Cisco’s 1-4-7 effect

If you’re a solution provider that does deals that cost you about $150,000 and go through the RFP process, you should read this.

Imagine a return of $1 in advisory or consultant service, $4 for implementation and services and an additional $7 in hardware sales. That would mean deal that cost you $150,000 to set up and complete earned a net profit of more than $1 million potentially. Oh and the kicker here is it did not require you to go through an RFP.

That is Cisco’s 1-4-7 effect.

Nick Earle, senior vice-president, Cisco Services European Markets, described the 1-4-7 effect to a group of international journalists and analysts at the Cisco Channel Exchange conference in Lisbon, yesterday.

Earle’s job at Cisco is to develop innovative services-led strategies that accelerate partner profitability.

The whole approach is about moving forward in the sale process and increasing the overall pie of the deal instead of waiting for the RFP to materialize. The 1-4-7 net result is the average returns that channel partners are getting by taking a proactive approach to network architecture blueprints.

According to Earle, there is no RFP process because the customer has bought into the channel partner’s network architecture solution that was originally designed by Cisco. The key to making all of this 1-4-7 effect work is the stabilizing of the network, the implementation of collaborative services and guaranteeing how services run on the network.

“This is a new type of partner strategy. The network is the backbone for services on demand, fixed or anywhere,” Earle said. This approach also takes into consideration other vendors such as Microsoft and Oracle. Earle realizes that Cisco is not a software vendor. The key again here are the pre-agreements with the customer.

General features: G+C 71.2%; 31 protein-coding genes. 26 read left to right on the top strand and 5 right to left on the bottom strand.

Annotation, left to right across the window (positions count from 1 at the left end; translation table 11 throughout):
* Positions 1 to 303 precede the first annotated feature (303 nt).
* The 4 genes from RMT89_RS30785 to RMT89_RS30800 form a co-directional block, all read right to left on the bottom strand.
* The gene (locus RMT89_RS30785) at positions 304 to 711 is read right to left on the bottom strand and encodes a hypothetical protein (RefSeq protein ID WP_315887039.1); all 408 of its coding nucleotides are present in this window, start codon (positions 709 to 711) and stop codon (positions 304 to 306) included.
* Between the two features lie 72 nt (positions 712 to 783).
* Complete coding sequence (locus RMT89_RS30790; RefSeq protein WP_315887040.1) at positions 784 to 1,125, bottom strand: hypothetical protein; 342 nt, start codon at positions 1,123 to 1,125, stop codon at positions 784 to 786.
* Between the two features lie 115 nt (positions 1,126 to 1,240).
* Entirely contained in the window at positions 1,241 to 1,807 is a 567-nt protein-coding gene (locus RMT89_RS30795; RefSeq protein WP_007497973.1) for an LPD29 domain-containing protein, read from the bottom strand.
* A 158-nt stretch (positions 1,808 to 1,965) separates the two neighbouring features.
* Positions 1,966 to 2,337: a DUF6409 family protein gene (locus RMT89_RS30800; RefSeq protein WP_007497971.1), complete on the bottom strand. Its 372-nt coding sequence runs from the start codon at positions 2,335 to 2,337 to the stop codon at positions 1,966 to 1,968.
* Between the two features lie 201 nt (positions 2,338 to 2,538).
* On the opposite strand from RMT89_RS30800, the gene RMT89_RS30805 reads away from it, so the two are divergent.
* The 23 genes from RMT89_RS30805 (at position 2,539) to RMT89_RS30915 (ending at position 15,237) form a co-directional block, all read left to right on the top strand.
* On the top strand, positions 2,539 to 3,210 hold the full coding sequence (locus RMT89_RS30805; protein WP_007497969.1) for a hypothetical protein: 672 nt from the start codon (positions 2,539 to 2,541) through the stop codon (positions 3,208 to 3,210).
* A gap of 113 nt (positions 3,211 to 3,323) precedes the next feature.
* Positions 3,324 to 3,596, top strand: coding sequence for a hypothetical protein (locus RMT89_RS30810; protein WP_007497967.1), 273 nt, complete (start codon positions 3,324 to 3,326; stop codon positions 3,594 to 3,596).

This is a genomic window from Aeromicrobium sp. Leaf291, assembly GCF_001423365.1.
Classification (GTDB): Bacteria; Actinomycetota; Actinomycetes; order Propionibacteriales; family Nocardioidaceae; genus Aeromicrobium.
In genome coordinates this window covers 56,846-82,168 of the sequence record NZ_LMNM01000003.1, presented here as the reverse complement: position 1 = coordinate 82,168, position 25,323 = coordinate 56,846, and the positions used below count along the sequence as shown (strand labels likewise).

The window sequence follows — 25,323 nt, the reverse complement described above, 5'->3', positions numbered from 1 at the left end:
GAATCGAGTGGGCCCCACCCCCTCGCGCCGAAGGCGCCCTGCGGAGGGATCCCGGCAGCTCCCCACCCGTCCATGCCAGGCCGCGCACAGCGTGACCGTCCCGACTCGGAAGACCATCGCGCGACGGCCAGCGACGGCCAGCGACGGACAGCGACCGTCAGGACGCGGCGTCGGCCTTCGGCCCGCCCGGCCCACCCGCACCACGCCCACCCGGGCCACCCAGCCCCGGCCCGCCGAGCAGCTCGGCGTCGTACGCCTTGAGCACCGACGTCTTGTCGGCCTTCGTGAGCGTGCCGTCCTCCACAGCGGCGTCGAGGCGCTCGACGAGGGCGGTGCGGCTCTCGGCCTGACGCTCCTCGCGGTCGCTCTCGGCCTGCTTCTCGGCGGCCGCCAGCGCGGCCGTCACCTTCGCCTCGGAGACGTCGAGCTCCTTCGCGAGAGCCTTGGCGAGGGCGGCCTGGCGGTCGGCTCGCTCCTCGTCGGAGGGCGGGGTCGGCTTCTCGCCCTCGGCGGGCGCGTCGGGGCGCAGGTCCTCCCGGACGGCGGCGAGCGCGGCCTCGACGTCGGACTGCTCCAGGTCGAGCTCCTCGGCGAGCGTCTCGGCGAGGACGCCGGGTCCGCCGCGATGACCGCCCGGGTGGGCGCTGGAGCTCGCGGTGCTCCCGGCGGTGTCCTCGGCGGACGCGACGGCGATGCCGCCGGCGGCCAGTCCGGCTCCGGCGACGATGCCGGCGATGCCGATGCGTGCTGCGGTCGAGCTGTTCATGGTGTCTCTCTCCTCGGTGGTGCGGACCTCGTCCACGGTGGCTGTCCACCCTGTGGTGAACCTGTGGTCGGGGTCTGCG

But Earle put it another way. If you’re a solution provider of homes and you resell doors and windows imagine if you had a blue print of a great house for your customer. Would they rather have a great house instead of just door and windows.

The old approach wasn’t bad but it just netted partners $2 of consulting and just $3 of product.

Mathieu Arnould of Orange Business Services said this gives his company better control of costs and they don’t have to replicate services as a sub-contractor. In the old way it would be hard to add Orange’s value added side-by-side with Cisco. It was even harder to manage regional projects because the requirements of the customer and the regional offices would never match.

Arnould added that margins were improved from a bottom line perspective and also by reducing the work time and operational time involved. Orange was also able to focus resources where they wanted to have them and would also get the benefit of Cisco’s resources.

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Jim Love, Chief Content Officer, IT World Canada
Paolo Del Nibletto
Paolo Del Nibletto
Editor of Computer Dealer News, covering Canada's IT channel community.

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